Wed Sep 11,2013
The second edition of DIFF way back in 2005 opened with a gala screening of Hany Abu Assad’s Academy Award-nominated Paradise Now, a moving film about two Palestinian suicide bombers that would go on to win the Golden Globe for best foreign language film a couple of months later. Eight years on and Hany’s latest feature Omar is generating the sort of praise that could well see it emulate this success. Having premiered in Cannes, this noir psychological thriller set in the West Bank is now playing in Toronto. And it was made with help from DIFF’s Enjaaz post-production fund. We caught up with Hany in his hometown of Nazareth as he packed for his trip to Canada.
We understand you’re away for some time, where else are you travelling?
Yes, I’m making a tour with the movie. After Toronto, I’m in France for two weeks, then Holland for one week, a weekend in Germany for the Hamburg Film Festival, to Switzerland, to Belgium, to the New York Film Festival in October, and then to Los Angeles to promote the movie. It’s a long trip.
Omar received a standing ovation in Cannes, where it also won the Un Certain Regard Jury Prize. Were you expecting such a reaction?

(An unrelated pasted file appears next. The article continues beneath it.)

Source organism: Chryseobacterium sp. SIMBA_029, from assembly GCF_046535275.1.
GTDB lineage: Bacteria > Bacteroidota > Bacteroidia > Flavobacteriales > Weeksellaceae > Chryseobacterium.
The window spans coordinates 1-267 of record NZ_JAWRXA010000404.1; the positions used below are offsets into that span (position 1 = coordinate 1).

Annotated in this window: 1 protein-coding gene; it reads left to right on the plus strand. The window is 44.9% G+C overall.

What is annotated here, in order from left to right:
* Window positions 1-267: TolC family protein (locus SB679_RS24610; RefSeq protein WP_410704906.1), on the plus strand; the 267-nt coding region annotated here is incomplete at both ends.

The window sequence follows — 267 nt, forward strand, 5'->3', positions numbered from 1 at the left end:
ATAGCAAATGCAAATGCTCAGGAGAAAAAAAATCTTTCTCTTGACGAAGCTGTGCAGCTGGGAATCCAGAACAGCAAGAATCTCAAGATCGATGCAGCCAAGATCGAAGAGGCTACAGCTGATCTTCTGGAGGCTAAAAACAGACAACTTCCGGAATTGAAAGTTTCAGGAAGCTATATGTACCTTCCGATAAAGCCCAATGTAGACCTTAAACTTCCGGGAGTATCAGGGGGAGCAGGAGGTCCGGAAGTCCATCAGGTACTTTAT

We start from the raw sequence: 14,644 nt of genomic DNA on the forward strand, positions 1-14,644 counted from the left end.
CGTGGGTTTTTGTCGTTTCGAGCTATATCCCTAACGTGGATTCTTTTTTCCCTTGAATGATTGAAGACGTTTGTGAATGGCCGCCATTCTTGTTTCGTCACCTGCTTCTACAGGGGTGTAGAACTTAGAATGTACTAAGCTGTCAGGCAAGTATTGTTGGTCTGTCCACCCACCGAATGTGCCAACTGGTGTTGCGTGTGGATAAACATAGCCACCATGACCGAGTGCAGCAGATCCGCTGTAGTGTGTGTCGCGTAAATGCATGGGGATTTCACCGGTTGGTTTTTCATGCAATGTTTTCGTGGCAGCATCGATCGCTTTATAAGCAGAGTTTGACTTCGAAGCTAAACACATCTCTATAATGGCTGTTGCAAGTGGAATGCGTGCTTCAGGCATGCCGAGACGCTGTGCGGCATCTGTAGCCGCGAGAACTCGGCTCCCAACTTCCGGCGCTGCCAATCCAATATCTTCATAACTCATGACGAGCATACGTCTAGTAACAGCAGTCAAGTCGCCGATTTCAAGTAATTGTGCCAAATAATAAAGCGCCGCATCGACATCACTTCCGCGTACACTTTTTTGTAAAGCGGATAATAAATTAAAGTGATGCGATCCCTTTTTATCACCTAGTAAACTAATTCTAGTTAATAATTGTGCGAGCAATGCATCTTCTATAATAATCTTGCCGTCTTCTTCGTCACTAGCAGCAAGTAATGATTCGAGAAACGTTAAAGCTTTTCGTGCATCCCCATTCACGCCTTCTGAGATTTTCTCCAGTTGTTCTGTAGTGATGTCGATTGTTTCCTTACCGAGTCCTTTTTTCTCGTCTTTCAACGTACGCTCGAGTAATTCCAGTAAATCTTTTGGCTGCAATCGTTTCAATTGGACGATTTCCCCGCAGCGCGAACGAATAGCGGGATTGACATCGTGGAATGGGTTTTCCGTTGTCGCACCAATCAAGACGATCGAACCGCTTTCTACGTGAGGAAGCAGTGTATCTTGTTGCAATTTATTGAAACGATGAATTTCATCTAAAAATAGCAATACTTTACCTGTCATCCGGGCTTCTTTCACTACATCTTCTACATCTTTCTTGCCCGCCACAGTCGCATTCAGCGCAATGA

I don’t expect anything. But I did hope that it would be well received and my hope came through. The most important thing for me was for the audience to invest emotionally in the characters, like they were involved. And I felt that was the case.
After a brief spell in Hollywood, you’ve now returned to Nazareth. Is this now your base for filmmaking?
For sure, it’s my hometown. Let’s say my ambition was to create an environment in the city from which we can constantly make movies, and we are doing that. We are still far from calling ourselves an industry, but it’s rising.
How vital was DIFF’s Enjaaz fund in making Omar
It was actually crucial, because without it we couldn’t close the financing. It came in at a very early stage, in the pre-production. . It helped get the movie made.
This year is the 10th anniversary of DIFF. How important has the festival become for filmmakers such as yourself?
I can’t say how much the festival is important to others, but I know how important it is to me. It was where I came in 2005 with Paradise Now. I opened the festival.